Go back to normal view
Back in March I talked about walking and praying the Stations of the Cross as a spiritual exercise in journeying that
might make us a bit more bearable on our holidays, which some of us began looking forward to back in the dark days of the end of winter. And now the holiday season is here. So if you’re about to go on holiday, I hope you have a great time, and if you’ve just returned, I hope you had a great time.
Some of us find holidays more stressful than the daily routine. At least we know what to expect in the routine, and we don’t have to make complicated travel arrangements or plan for emergencies. Just plodding on in our groove can seem so much easier. I realise, too, that some of you will be wondering whether you’ll ever get a holiday. They are, of course, luxuries and beyond the reach of the vast majority of the world’s population.
Whichever is your situation, we need to remember that, while holidays are luxuries, rest and recreation are absolutely essential for our wellbeing. The account of the creation in the Book of Genesis, even though we don’t take it literally any more, shows us that even God rested after his work of making the world and putting it in order. And the Gospels tell us that Jesus taught the disciples about taking time to rest after they returned from their first expedition of preaching and healing (Mark chapter 6, verse 31).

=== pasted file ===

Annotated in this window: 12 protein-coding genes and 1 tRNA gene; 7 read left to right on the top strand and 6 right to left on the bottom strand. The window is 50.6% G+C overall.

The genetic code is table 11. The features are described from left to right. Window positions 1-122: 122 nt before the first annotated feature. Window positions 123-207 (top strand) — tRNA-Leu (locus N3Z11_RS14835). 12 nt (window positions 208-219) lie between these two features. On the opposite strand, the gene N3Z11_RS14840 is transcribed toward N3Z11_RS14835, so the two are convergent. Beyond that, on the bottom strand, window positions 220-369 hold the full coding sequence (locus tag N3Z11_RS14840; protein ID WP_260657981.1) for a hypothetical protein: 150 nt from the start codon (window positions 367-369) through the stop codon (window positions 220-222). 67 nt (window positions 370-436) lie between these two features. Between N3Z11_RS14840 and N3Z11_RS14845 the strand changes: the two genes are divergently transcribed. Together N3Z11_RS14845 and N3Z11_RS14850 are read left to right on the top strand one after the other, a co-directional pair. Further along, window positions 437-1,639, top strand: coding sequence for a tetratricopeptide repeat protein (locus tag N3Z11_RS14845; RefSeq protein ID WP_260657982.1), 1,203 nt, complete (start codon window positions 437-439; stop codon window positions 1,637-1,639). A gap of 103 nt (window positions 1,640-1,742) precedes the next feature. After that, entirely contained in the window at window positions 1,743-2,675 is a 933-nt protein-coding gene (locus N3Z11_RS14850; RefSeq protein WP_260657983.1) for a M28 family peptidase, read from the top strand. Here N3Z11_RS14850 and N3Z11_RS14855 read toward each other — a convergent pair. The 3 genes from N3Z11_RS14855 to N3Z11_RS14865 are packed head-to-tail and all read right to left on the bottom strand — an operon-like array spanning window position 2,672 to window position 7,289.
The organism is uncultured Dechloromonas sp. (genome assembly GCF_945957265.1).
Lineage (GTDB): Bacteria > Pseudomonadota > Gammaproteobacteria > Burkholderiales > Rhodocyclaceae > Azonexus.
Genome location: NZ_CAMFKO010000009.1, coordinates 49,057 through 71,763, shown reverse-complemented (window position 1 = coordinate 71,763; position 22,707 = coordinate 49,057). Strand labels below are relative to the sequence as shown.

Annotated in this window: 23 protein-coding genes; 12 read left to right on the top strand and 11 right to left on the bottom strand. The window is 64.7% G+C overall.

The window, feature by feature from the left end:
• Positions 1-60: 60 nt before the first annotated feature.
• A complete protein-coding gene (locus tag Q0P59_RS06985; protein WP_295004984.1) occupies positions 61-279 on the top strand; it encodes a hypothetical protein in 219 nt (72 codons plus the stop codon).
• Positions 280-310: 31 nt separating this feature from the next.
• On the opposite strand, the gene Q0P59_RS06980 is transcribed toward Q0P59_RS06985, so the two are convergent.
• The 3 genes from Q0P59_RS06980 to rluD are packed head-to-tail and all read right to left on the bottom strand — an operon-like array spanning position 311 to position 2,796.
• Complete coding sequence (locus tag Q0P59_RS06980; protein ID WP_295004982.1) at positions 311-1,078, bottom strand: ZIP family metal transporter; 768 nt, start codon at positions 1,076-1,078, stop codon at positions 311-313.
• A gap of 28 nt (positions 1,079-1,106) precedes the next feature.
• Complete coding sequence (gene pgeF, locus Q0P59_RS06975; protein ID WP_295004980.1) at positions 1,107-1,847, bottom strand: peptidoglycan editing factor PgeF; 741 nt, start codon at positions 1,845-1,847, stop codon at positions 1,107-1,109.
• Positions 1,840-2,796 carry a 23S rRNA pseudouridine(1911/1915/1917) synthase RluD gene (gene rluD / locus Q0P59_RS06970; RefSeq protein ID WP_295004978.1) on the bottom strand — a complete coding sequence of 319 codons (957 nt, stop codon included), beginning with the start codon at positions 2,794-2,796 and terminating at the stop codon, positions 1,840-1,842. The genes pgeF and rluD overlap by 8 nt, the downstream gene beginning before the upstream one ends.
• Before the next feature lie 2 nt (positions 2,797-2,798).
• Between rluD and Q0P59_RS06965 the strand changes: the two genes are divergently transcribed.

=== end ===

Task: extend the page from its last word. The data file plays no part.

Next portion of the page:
Without rest and re-creation we become exhausted, stale and, usually, cynical, certainly not examples of the love and joy of God. So, if our holidays are only an exercise in pleasing other people, or if holidays are beyond our reach, how can we build into our timetable some “getting away from it all” and re-creation time, so that we avoid these negative drains on our energy and witness? A run round Fairlop Waters? A day at the beach on a cheap day ticket? A wander round the National Gallery travelling on our Freedom Pass? A couple of hours just sitting in St Paul’s Church (ask me – I’m sure we could arrange something!)? Time to think, to reflect, to take stock. Time to get out of the normal daily routine and look beyond. And if we’re yet to go on holiday, how can we make sure the time isn’t just self-indulgence, but also consciously in service of being re-created and re-energised for the life God has for us to live back in our everyday? It’s worth a thought!
Wishing you all a blessed summer period, and looking forward to your accounts of re-creation!
God bless, Janet
And while we’re thinking about rest and re-creation, let’s spare a thought for those whose holidays were brutally spoiled in Tunisia: for all who died; for those who were injured; for those shocked and traumatised; for the bereaved; and for those Tunisian nationals, also shocked and traumatised, and whose livelihoods are threatened.